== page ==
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Jade Ecobichon-Gray

Wellbeing practitioner / Community activist

A letter to my father.

2020 has been a year of deep reflection for my mixed-race family. How we make sense of the whirlwind of emotions that swell up inside of us when we witness yet another injustice and loss of Black life. How it feels like a storm passing through our bodies that seems to rip up old wounds, tear down pre-conceived notions of our mixed race-ness and bring the very essence of our white and black selves crashing up against our bones like waves hitting a sea wall.

It is the strange complexity and curiosity of the mixed-race experience that a father and his daughter each hold their own very real and unique lived experience of race and identity, based on our different colours and their impact on how society chooses to perceive us and categorise us.

As a mixed-race woman my heart is heavy this year. That in the year 2020 we are still holding up signs to implore other people to acknowledge that Black Lives Matter. That they are worthy. Worthy to benefit from the opportunities and access afforded to others, to raise children in a society that will care for them and view them as the beacon of all that is good in the world and the promise of what is yet to come, but most heartbreakingly, that they are worthy to just live.

When my father said to me, Jade I’m just tired. I felt that. I felt it in a way that is almost impossible to describe, it’s the words of a man who has lived through countless incidents of his own and witnessed countless incidents in society and across the world whereby blackness can bring out the very worst in humanity. He hopes that this time, maybe this time, things will actually start to change.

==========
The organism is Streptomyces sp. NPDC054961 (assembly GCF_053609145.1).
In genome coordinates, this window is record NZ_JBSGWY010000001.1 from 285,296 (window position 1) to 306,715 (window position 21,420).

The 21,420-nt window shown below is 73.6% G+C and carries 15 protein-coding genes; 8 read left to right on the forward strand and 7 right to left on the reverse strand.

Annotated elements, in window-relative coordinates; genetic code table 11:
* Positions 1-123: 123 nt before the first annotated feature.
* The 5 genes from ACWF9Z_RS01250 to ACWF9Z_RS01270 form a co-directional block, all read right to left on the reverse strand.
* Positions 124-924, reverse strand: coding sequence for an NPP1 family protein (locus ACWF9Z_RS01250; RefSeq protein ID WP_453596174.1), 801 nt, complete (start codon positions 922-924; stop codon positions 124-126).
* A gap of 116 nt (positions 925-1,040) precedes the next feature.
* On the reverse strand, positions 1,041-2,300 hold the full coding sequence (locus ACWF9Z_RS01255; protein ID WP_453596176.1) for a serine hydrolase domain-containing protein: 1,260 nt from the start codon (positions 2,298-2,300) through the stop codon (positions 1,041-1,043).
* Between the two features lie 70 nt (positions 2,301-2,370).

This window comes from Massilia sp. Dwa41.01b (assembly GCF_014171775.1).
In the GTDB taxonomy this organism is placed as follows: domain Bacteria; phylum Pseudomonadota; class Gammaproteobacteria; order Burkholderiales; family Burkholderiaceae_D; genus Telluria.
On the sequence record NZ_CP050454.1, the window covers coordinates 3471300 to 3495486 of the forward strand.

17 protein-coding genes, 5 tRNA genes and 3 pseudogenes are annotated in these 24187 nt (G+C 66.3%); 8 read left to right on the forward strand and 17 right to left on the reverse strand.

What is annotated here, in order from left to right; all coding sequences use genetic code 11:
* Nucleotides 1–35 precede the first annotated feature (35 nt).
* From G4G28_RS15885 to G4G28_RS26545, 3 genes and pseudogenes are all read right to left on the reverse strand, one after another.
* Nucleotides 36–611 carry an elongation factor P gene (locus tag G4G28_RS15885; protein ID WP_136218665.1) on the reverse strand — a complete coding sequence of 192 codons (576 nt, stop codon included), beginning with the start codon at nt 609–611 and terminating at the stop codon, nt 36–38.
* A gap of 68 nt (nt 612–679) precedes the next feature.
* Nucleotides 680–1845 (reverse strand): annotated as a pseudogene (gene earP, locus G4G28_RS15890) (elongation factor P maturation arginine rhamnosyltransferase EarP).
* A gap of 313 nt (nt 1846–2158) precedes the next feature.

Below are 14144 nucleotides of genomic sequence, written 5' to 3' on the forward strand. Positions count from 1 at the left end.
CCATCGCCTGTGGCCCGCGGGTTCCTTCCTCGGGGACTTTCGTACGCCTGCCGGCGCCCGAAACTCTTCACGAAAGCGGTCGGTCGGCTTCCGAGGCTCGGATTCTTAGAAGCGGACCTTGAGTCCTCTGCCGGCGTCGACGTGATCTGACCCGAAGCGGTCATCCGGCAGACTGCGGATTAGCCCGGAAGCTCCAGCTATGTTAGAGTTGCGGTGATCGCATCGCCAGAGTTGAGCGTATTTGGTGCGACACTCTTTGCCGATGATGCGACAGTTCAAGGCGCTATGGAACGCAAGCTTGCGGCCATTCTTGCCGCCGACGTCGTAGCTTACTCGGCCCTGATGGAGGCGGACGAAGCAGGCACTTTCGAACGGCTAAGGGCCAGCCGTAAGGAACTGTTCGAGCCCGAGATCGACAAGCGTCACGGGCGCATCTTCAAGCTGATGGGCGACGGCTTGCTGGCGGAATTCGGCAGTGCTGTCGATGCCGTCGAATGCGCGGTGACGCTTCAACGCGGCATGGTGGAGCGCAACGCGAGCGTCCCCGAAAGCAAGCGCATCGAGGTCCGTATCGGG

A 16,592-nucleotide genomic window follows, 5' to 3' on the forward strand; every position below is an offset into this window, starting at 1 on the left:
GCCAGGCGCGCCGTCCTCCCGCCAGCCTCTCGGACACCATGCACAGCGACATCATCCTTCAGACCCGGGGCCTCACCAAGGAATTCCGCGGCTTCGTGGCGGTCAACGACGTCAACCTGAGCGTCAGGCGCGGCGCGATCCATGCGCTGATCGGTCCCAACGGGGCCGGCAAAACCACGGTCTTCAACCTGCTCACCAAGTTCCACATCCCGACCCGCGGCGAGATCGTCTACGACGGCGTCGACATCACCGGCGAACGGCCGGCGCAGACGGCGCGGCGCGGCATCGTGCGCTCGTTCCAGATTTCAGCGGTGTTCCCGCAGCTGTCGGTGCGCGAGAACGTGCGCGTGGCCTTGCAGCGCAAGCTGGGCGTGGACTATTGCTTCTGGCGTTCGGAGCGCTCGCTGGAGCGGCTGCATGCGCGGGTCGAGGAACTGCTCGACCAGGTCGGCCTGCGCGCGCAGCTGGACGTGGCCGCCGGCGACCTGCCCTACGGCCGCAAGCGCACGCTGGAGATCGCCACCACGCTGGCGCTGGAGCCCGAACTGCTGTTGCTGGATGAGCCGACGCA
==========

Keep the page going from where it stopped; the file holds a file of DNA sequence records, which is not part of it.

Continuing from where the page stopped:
If that change doesn’t come, we as a society are sending a message. There is no justice to be found here. This world will not tend to your wounds whilst looking inwards and holding itself accountable for the way it maintains the systems that continue to keep Black people oppressed, incarcerated, denied opportunity, stripped of humanity, silenced and without a living breath.

It’s why I commit with the whole of my black and white being, to do the work, to create the change. To take the weight off my father’s shoulders and let him rest. I commit to amplifying Black voices and their lived experience in the white spaces that my privilege allows me to enter into with ease. I commit to a ferocious and never-ending vocalisation of the importance of anti-racism, and the dismantling of white supremacy, both within me and outside of me.